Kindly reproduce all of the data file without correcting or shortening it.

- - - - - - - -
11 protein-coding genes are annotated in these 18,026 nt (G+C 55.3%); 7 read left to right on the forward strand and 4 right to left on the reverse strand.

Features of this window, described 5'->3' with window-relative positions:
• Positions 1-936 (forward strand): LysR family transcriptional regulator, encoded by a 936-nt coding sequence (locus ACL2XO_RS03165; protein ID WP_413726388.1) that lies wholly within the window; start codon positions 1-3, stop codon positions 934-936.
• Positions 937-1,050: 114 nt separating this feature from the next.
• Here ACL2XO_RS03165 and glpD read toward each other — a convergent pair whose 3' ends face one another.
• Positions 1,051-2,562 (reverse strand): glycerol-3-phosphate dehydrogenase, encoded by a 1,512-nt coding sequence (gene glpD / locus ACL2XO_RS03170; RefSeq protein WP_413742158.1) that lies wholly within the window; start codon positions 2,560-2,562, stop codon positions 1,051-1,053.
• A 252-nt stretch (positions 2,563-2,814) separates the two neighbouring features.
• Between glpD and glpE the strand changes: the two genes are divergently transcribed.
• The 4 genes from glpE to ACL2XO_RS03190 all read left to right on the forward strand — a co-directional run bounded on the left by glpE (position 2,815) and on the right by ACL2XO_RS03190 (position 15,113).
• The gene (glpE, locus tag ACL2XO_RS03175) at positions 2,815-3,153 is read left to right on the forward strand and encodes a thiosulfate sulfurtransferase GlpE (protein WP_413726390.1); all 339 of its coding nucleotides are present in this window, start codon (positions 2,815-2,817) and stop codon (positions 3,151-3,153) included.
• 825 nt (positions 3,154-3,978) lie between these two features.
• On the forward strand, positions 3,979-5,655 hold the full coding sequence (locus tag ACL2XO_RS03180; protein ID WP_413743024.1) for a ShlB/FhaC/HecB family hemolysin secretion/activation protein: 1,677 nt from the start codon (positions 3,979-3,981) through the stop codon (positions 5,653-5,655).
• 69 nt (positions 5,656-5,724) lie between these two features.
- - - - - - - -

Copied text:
11 protein-coding genes are annotated in these 18,026 nt (G+C 55.3%); 7 read left to right on the forward strand and 4 right to left on the reverse strand.

Features of this window, described 5'->3' with window-relative positions:
• Positions 1-936 (forward strand): LysR family transcriptional regulator, encoded by a 936-nt coding sequence (locus ACL2XO_RS03165; protein ID WP_413726388.1) that lies wholly within the window; start codon positions 1-3, stop codon positions 934-936.
• Positions 937-1,050: 114 nt separating this feature from the next.
• Here ACL2XO_RS03165 and glpD read toward each other — a convergent pair whose 3' ends face one another.
• Positions 1,051-2,562 (reverse strand): glycerol-3-phosphate dehydrogenase, encoded by a 1,512-nt coding sequence (gene glpD / locus ACL2XO_RS03170; RefSeq protein WP_413742158.1) that lies wholly within the window; start codon positions 2,560-2,562, stop codon positions 1,051-1,053.
• A 252-nt stretch (positions 2,563-2,814) separates the two neighbouring features.
• Between glpD and glpE the strand changes: the two genes are divergently transcribed.
• The 4 genes from glpE to ACL2XO_RS03190 all read left to right on the forward strand — a co-directional run bounded on the left by glpE (position 2,815) and on the right by ACL2XO_RS03190 (position 15,113).
• The gene (glpE, locus tag ACL2XO_RS03175) at positions 2,815-3,153 is read left to right on the forward strand and encodes a thiosulfate sulfurtransferase GlpE (protein WP_413726390.1); all 339 of its coding nucleotides are present in this window, start codon (positions 2,815-2,817) and stop codon (positions 3,151-3,153) included.
• 825 nt (positions 3,154-3,978) lie between these two features.
• On the forward strand, positions 3,979-5,655 hold the full coding sequence (locus tag ACL2XO_RS03180; protein ID WP_413743024.1) for a ShlB/FhaC/HecB family hemolysin secretion/activation protein: 1,677 nt from the start codon (positions 3,979-3,981) through the stop codon (positions 5,653-5,655).
• 69 nt (positions 5,656-5,724) lie between these two features.